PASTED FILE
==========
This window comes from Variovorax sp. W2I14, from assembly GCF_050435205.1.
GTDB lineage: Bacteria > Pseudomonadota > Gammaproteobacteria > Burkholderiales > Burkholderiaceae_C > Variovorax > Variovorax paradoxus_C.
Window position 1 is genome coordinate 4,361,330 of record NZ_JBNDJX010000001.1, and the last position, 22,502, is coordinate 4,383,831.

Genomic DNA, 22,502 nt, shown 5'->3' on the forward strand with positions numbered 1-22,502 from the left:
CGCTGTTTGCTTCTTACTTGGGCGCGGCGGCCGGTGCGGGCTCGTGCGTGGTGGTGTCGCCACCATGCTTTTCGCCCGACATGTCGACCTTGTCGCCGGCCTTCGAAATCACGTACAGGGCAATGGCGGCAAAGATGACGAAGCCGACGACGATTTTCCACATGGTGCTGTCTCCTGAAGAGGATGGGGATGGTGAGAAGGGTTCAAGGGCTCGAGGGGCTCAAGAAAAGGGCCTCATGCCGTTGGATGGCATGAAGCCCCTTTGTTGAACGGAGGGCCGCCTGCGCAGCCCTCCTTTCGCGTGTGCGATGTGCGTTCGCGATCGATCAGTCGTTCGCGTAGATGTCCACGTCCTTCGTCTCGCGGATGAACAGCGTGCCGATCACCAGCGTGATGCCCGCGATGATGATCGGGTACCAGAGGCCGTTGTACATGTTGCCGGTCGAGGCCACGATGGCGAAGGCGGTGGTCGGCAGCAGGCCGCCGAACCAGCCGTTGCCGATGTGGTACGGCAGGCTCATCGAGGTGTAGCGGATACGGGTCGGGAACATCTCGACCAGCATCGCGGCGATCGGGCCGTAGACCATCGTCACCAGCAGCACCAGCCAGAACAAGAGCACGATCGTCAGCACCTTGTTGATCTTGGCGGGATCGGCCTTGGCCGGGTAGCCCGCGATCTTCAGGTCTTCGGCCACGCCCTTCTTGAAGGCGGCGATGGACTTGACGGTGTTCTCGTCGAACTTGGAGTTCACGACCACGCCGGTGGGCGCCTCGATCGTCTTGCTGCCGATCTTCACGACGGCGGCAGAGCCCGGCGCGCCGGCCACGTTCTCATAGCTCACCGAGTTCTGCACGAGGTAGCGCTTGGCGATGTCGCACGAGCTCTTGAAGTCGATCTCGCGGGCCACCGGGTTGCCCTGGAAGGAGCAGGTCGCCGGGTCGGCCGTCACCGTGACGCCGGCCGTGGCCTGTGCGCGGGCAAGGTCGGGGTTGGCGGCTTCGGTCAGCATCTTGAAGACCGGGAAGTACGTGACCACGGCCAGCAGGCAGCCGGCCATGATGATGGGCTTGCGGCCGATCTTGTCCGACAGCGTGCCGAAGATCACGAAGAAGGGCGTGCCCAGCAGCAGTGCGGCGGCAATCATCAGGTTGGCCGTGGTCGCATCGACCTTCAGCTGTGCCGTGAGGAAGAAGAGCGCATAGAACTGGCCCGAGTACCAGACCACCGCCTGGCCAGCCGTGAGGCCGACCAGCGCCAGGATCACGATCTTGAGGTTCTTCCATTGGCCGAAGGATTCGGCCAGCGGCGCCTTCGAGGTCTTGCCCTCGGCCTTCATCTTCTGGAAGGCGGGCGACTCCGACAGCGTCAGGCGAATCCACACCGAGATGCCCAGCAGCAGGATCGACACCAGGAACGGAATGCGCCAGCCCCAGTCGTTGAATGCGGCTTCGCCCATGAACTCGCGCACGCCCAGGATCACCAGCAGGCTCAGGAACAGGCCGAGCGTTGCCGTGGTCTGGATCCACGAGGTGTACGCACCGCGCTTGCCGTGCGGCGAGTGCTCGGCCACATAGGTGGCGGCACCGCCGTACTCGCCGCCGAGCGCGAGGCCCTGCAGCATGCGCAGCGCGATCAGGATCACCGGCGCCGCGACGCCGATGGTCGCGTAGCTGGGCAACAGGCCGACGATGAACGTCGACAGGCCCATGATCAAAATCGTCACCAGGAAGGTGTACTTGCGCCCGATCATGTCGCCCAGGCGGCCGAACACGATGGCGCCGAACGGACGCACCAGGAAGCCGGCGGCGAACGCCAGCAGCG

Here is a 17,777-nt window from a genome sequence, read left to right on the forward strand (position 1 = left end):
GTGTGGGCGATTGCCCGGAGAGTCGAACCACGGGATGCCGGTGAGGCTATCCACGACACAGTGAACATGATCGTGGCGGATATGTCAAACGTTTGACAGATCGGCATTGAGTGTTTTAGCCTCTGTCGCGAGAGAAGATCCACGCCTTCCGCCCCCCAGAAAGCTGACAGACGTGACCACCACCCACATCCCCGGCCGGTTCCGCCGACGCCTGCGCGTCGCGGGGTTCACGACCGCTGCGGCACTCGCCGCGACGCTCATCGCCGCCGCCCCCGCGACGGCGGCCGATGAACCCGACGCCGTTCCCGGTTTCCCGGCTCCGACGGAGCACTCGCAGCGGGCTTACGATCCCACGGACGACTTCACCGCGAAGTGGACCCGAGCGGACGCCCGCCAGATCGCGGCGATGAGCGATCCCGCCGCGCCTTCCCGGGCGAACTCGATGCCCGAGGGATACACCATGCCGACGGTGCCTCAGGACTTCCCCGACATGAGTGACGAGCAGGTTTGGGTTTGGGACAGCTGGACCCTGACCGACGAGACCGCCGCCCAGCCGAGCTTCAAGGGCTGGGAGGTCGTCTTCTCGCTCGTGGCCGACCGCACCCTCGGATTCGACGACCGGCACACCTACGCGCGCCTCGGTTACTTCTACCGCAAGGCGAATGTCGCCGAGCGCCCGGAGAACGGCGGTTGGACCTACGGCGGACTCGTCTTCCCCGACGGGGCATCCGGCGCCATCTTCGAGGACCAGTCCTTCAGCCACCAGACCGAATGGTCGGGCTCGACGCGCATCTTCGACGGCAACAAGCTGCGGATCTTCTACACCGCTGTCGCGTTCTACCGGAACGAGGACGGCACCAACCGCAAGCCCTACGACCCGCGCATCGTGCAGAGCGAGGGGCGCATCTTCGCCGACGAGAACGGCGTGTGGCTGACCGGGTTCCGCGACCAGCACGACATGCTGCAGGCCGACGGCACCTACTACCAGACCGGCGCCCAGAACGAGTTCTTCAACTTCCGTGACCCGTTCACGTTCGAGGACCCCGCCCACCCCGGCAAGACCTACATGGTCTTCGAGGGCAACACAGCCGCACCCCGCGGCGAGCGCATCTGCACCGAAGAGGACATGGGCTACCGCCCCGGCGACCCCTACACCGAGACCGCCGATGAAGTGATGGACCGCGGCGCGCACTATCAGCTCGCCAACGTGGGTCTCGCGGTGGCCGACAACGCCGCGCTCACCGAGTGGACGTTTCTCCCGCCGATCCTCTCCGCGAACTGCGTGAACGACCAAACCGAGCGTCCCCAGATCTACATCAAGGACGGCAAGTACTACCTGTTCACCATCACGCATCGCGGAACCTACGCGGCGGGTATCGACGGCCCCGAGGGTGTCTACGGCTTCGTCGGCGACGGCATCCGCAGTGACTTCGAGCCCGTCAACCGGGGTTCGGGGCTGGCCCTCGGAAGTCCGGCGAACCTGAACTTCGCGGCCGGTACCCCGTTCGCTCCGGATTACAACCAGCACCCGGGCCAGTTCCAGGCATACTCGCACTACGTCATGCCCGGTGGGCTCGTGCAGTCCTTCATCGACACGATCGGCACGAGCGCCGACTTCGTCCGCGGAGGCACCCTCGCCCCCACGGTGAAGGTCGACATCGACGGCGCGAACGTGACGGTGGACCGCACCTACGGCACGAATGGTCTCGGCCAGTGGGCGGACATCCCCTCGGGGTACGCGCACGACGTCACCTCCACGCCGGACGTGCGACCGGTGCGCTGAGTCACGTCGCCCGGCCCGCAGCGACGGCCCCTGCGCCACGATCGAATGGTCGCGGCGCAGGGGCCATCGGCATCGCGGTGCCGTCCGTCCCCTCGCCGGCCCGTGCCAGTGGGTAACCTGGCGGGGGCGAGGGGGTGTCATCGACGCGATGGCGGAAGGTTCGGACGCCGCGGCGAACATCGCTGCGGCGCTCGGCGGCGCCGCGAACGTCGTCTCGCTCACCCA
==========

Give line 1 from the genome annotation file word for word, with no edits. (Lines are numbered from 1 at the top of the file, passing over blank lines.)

This window comes from Variovorax sp. W2I14, from assembly GCF_050435205.1.